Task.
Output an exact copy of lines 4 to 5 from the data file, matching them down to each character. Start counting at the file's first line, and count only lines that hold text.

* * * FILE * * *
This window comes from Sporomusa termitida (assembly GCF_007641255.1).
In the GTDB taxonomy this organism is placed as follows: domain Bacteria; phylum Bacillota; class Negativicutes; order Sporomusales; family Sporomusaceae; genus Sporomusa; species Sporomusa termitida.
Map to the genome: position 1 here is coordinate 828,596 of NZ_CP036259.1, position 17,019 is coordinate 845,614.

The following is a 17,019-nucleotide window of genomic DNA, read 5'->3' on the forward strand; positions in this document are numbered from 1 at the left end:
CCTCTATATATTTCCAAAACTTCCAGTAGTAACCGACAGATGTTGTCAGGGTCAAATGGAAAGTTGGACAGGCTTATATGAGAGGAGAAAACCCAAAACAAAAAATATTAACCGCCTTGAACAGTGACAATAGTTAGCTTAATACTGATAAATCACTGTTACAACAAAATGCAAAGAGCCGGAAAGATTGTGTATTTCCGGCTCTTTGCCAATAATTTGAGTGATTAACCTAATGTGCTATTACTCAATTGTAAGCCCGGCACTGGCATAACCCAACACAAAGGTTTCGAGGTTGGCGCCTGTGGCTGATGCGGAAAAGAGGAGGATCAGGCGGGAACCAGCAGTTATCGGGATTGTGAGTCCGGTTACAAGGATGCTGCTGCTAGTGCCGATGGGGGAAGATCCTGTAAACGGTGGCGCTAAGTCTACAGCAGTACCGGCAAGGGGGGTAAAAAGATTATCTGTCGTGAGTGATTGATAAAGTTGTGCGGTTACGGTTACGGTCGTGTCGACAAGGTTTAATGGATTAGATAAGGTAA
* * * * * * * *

The following is a 17,019-nucleotide window of genomic DNA, read 5'->3' on the forward strand; positions in this document are numbered from 1 at the left end:
CCTCTATATATTTCCAAAACTTCCAGTAGTAACCGACAGATGTTGTCAGGGTCAAATGGAAAGTTGGACAGGCTTATATGAGAGGAGAAAACCCAAAACAAAAAATATTAACCGCCTTGAACAGTGACAATAGTTAGCTTAATACTGATAAATCACTGTTACAACAAAATGCAAAGAGCCGGAAAGATTGTGTATTTCCGGCTCTTTGCCAATAATTTGAGTGATTAACCTAATGTGCTATTACTCAATTGTAAGCCCGGCACTGGCATAACCCAACACAAAGGTTTCGAGGTTGGCGCCTGTGGCTGATGCGGAAAAGAGGAGGATCAGGCGGGAACCAGCAGTTATCGGGATTGTGAGTCCGGTTACAAGGATGCTGCTGCTAGTGCCGATGGGGGAAGATCCTGTAAACGGTGGCGCTAAGTCTACAGCAGTACCGGCAAGGGGGGTAAAAAGATTATCTGTCGTGAGTGATTGATAAAGTTGTGCGGTTACGGTTACGGTCGTGTCGACAAGGTTTAATGGATTAGATAAGGTAA